The Carpet People

It was announced today that one of my favorite authors, Terry Pratchett, died.  Completely coincidentally (like, I’m a little freaked out that this is how this post is working out) I just finished reading his book The Carpet People.  I have not extensively read Terry Pratchett’s work, but his books The Wee Free Men and A Hat Full of Sky were two that I read over and over and over again throughout my middle school and high school years.  They have been comfort books for me and I imagine I’ll read them many more times, as good writing and good characters like Tiffany Aching and the little, but strong, Nac Mac Feegles never get old and never run out of lessons to teach me.  The book I just finished, The Carpet People, just confirms that Terry Pratchett was one of the most talented and imaginative story tellers that I was lucky enough to be exposed to.

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This book is actually the new edition of a story Terry Pratchett originally published in 1971.  I’d be very curious to read the first edition and see how it has changed because he mentions in the Author’s Note that by the time they wanted to reprint (1992) he was a very different person and the changes he made were fairly significant.  The end result however, is a fantastic story. The world in The Carpet People is pretty much what you’d expect out of a book with that title.  There are no trees but there are hairs, the only metal comes from mining it out of a dropped penny, and they don’t know what’s underneath them, all they know is that just under the surface is “the floor”.  These little nuggets of detail about the world were slipped in with talk about the politics, economics, and the importance of books and knowledge.  It was genuinely delightful.  I mean it.  I was actually getting kind of giddy.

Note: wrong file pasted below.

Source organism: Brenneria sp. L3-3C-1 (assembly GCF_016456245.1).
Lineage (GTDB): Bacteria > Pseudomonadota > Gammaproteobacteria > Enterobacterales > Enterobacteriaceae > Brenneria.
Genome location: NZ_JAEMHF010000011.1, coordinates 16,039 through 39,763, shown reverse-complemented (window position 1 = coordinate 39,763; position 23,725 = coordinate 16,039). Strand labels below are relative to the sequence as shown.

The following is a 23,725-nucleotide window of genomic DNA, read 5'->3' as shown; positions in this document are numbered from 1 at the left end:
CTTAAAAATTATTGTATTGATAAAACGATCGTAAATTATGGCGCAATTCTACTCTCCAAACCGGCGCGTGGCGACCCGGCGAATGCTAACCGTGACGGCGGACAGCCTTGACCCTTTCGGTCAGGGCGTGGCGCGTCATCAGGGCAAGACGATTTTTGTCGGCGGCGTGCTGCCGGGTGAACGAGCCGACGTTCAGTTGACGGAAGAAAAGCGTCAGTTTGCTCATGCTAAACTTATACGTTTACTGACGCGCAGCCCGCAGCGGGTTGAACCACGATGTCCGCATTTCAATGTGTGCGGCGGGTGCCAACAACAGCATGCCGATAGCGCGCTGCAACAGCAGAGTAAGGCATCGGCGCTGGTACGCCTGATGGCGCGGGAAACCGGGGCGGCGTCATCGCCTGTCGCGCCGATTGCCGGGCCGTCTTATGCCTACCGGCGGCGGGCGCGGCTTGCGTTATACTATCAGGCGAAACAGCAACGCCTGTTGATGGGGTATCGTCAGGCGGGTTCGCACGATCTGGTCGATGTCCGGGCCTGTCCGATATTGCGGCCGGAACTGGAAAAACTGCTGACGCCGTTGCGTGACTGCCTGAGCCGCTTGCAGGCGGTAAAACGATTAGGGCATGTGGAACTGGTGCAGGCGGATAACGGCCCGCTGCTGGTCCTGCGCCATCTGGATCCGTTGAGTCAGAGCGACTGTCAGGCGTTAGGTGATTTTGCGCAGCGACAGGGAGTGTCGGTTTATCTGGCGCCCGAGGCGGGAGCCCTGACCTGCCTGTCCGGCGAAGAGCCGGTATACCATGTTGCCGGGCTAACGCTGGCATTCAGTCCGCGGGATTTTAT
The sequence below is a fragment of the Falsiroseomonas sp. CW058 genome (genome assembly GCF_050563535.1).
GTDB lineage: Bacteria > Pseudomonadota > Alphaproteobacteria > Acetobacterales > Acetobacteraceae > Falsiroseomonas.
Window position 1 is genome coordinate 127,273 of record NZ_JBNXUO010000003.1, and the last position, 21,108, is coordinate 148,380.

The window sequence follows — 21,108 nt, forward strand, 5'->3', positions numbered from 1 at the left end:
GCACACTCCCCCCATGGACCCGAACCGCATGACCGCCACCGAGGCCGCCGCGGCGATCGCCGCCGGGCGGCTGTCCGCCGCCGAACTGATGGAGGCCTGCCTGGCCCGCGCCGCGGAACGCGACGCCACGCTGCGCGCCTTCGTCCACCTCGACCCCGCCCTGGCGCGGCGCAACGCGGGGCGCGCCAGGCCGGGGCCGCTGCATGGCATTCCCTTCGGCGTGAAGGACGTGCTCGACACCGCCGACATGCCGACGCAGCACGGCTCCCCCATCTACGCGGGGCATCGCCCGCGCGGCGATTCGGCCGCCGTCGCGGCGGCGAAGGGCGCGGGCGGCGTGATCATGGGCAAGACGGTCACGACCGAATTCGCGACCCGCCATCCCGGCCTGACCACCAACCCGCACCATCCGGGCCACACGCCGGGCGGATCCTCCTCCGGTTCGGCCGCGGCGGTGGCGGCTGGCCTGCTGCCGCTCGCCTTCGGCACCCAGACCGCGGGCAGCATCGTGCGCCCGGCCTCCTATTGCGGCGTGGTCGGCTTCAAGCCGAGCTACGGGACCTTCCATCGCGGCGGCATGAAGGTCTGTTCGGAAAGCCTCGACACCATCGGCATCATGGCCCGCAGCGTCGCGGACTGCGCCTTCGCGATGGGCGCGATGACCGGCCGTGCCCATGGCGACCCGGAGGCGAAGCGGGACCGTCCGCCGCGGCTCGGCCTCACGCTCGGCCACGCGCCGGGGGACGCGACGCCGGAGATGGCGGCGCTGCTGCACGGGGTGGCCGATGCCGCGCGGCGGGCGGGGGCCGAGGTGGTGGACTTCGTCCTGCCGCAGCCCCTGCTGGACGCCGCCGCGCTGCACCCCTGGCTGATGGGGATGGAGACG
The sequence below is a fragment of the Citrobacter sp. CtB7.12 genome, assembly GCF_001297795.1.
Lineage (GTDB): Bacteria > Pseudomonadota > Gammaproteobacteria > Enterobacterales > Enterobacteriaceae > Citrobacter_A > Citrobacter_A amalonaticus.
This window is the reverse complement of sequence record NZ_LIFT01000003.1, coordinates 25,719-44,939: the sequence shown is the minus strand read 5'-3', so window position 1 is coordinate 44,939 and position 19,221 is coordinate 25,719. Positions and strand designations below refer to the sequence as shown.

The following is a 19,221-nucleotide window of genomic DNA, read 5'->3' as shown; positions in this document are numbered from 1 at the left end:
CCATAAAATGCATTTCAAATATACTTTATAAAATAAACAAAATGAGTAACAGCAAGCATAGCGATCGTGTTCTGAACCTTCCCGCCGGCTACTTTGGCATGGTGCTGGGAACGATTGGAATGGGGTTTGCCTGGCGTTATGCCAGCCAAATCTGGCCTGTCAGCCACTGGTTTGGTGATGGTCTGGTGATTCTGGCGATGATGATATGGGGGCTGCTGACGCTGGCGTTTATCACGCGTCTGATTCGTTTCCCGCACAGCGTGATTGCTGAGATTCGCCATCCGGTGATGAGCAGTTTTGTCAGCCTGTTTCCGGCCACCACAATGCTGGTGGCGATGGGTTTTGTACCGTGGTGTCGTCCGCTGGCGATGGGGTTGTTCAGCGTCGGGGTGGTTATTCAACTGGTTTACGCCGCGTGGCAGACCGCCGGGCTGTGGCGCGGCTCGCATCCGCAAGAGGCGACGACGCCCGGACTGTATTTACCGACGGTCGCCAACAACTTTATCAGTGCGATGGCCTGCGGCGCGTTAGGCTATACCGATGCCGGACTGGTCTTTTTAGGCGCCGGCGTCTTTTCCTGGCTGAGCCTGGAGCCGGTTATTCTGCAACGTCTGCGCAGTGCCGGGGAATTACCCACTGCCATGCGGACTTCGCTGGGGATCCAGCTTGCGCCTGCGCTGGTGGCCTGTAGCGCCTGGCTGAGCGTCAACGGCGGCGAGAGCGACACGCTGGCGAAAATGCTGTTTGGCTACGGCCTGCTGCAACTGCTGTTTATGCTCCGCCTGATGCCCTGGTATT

The Carpet People, like so many other books by Terry Pratchett, reminded me of the possibilities of imagination.  It took me back to a time when I’d read a fantasy book and think to myself, “yeah, ok it’s fantasy, I guess…but what if…”  The “what if” is so important.  It’s the wonder that imagination provides that makes the world a little more exciting and a hell of a lot brighter.  Terry Pratchett had a black belt imagination and the intelligence to put it together in a way that inspired and thrilled everybody that encountered his stories.  He will be missed, but his stories will continue to help kids and adults alike to ask, what if?

I’m going to go ahead and inspect the carpet for just a few moments.

Common Place Book Entries

“If you don’t look after knowledge, it goes away.” -The Carpet People by Terry Pratchett

“There’s always an afterword…The point is to get the afterword you want.” -The Carpet People by Terry Pratchett

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